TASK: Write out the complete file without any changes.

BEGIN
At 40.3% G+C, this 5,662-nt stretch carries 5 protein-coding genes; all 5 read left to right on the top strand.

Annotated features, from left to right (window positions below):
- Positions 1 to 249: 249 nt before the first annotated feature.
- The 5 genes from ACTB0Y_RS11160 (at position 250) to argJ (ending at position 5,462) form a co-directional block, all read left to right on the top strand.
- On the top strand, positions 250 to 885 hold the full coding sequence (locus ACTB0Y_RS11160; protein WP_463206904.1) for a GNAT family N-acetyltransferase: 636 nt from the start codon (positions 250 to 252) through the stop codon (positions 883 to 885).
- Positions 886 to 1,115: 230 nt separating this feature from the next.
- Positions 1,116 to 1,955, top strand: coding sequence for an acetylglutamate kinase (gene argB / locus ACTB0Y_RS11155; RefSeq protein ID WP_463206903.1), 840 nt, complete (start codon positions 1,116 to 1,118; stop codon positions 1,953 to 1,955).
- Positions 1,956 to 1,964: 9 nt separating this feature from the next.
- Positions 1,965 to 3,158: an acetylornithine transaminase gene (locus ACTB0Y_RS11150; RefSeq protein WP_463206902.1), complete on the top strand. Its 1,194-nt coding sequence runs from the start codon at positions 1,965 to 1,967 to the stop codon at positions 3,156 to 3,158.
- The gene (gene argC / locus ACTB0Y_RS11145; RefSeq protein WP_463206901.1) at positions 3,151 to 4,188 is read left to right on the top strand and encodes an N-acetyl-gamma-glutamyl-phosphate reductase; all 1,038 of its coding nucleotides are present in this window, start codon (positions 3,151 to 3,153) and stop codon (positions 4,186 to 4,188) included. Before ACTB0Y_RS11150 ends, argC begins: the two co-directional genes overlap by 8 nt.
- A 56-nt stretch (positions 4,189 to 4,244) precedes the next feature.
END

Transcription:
At 40.3% G+C, this 5,662-nt stretch carries 5 protein-coding genes; all 5 read left to right on the top strand.

Annotated features, from left to right (window positions below):
- Positions 1 to 249: 249 nt before the first annotated feature.
- The 5 genes from ACTB0Y_RS11160 (at position 250) to argJ (ending at position 5,462) form a co-directional block, all read left to right on the top strand.
- On the top strand, positions 250 to 885 hold the full coding sequence (locus ACTB0Y_RS11160; protein WP_463206904.1) for a GNAT family N-acetyltransferase: 636 nt from the start codon (positions 250 to 252) through the stop codon (positions 883 to 885).
- Positions 886 to 1,115: 230 nt separating this feature from the next.
- Positions 1,116 to 1,955, top strand: coding sequence for an acetylglutamate kinase (gene argB / locus ACTB0Y_RS11155; RefSeq protein ID WP_463206903.1), 840 nt, complete (start codon positions 1,116 to 1,118; stop codon positions 1,953 to 1,955).
- Positions 1,956 to 1,964: 9 nt separating this feature from the next.
- Positions 1,965 to 3,158: an acetylornithine transaminase gene (locus ACTB0Y_RS11150; RefSeq protein WP_463206902.1), complete on the top strand. Its 1,194-nt coding sequence runs from the start codon at positions 1,965 to 1,967 to the stop codon at positions 3,156 to 3,158.
- The gene (gene argC / locus ACTB0Y_RS11145; RefSeq protein WP_463206901.1) at positions 3,151 to 4,188 is read left to right on the top strand and encodes an N-acetyl-gamma-glutamyl-phosphate reductase; all 1,038 of its coding nucleotides are present in this window, start codon (positions 3,151 to 3,153) and stop codon (positions 4,186 to 4,188) included. Before ACTB0Y_RS11150 ends, argC begins: the two co-directional genes overlap by 8 nt.
- A 56-nt stretch (positions 4,189 to 4,244) precedes the next feature.